2. (The main thing:) Whenever you put any left hand fingers onto the strings, they should be always perpendicular* to the neck. All of them. You seem to be having problems with this one, and it's definitely far easier to get this sorted out on the easy chords.
  3. If you, by any chance, have nails on the left hand, this is the time to get rid of them (except for thumb, the thumbnail can remain however long you want), because, of course, your fingers won't be perpendicular to the neck if the nails are in the way.
  4. Maybe the muting and buzzing you describe is caused by your index finger not pressing hard enough? (See 1, please take the time to sort out the issues one by one! It's far easier and less frustrating than trying to tackle them all at once. Barre's are a big chapter all for themselves, and not an easy one.)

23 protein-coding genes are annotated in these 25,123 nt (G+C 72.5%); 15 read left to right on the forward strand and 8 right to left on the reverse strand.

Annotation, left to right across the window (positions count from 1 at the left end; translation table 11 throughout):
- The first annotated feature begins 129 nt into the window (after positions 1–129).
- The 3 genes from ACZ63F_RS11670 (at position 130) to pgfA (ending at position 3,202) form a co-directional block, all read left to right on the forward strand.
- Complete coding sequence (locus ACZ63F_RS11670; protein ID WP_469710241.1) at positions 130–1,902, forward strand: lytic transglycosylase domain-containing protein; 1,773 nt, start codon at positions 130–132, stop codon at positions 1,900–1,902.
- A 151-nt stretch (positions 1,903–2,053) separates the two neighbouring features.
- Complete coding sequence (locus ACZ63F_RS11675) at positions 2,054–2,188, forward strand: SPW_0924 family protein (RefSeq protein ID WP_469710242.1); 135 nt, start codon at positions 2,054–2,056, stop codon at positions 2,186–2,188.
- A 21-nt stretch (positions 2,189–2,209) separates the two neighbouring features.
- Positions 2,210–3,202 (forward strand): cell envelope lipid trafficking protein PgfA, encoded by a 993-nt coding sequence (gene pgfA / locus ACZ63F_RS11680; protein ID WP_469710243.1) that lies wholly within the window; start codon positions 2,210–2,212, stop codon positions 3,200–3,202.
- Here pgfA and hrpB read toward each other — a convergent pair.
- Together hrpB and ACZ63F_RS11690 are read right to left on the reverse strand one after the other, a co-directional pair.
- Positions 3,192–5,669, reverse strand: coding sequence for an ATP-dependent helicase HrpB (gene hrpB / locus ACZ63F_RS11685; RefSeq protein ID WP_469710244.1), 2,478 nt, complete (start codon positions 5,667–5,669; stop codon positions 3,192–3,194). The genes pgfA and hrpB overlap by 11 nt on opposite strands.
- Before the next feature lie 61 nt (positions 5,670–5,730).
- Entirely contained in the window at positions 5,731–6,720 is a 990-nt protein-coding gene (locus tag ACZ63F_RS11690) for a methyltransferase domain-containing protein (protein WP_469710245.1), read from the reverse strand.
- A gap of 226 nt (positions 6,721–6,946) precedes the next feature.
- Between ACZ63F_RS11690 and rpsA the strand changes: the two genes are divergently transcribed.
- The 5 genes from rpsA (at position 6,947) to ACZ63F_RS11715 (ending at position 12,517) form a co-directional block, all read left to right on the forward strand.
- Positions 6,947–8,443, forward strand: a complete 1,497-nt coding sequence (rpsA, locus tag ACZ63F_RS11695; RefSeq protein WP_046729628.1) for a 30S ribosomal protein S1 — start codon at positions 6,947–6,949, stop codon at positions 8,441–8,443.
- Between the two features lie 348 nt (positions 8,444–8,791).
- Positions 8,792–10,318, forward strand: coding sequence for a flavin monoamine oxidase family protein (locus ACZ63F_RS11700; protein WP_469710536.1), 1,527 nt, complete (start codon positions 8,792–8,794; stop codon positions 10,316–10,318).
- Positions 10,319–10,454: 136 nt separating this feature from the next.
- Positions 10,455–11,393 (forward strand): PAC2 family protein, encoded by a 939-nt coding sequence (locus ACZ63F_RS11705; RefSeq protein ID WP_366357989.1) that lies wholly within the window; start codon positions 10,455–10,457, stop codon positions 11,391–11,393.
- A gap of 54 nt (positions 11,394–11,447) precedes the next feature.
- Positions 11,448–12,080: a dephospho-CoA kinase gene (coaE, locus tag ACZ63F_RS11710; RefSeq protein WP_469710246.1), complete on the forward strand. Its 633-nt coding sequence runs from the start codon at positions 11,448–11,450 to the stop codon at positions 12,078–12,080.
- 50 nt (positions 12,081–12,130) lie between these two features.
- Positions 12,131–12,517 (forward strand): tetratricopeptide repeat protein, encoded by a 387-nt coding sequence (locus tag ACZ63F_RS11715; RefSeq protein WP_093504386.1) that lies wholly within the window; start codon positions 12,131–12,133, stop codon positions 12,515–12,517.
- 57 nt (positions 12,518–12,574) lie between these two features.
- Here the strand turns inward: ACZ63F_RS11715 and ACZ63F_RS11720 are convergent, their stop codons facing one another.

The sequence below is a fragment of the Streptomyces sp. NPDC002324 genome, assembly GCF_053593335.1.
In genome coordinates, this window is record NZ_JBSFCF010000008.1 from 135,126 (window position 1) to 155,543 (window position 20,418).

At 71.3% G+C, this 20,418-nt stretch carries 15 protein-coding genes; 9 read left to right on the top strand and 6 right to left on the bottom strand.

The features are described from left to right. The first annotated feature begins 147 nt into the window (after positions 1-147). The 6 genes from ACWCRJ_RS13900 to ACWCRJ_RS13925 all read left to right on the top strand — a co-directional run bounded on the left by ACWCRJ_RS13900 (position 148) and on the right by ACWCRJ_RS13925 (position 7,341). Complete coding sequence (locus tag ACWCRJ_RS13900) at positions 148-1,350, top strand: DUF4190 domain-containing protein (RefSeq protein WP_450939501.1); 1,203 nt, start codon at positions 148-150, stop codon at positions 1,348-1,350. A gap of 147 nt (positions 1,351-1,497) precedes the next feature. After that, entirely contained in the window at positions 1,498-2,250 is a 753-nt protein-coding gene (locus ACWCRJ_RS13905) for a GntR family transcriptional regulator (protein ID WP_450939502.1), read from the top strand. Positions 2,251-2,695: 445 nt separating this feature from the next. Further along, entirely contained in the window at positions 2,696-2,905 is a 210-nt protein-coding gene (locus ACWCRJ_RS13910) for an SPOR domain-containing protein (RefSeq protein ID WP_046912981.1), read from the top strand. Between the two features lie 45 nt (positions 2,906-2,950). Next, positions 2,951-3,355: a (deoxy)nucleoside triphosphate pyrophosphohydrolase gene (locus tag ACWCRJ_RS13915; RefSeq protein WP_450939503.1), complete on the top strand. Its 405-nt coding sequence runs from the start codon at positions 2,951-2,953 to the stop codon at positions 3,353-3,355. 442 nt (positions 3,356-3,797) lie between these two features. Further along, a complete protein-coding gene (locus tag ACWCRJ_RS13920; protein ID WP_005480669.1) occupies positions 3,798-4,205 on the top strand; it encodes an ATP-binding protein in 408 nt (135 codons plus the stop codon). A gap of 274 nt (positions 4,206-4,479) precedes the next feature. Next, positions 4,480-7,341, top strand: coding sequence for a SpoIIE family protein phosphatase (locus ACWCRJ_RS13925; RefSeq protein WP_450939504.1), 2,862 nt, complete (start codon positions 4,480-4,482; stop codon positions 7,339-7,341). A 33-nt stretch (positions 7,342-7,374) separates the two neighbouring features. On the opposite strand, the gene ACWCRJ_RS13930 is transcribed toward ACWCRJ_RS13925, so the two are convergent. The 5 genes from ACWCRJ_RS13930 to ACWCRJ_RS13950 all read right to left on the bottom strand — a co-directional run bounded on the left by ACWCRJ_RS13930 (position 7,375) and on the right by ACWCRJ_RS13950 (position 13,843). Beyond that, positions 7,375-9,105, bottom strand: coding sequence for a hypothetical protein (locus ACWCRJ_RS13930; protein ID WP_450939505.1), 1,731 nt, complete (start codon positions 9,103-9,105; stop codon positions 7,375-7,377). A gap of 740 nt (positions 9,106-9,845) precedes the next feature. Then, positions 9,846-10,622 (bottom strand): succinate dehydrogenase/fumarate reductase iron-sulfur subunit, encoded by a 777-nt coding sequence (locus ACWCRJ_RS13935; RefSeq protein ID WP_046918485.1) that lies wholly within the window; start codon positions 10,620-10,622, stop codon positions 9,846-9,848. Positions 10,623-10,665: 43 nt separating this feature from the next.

*: As correctly pointed out in a comment, horizontal slanting of fingers is harmless and often done. What makes the buzzes and mutes is vertical slanting, which should be avoided.

  • Fretting fingers do need to be close to "perpendicular" to the fingerboard on the floor to ceiling axis. But in most chord formations some fingers will slant towards the headstock. It's the slanting towards the floor that causes muting. The fingernail trim is a good point. Commented Nov 5, 2017 at 16:30
  • 1
    @RockinCowboy — That is certainly true, thanks for pointing it out. I must admit that the "left hand fingers always perpendicular" is something like a classical guitar mantra which I just repeated verbatim :—).
    – Ramillies
    Commented Nov 5, 2017 at 18:49
  • In getting fingers 'perpendicular to the fingerboard', there's a great tendency to move the whole hand out, thus putting the thumb is a not so good position. Just checked my fingers, and for most chords, they're not far off 45 degrees - nowhere near perpendicular! Except for the barring finger, which I can't get anything other than flattish!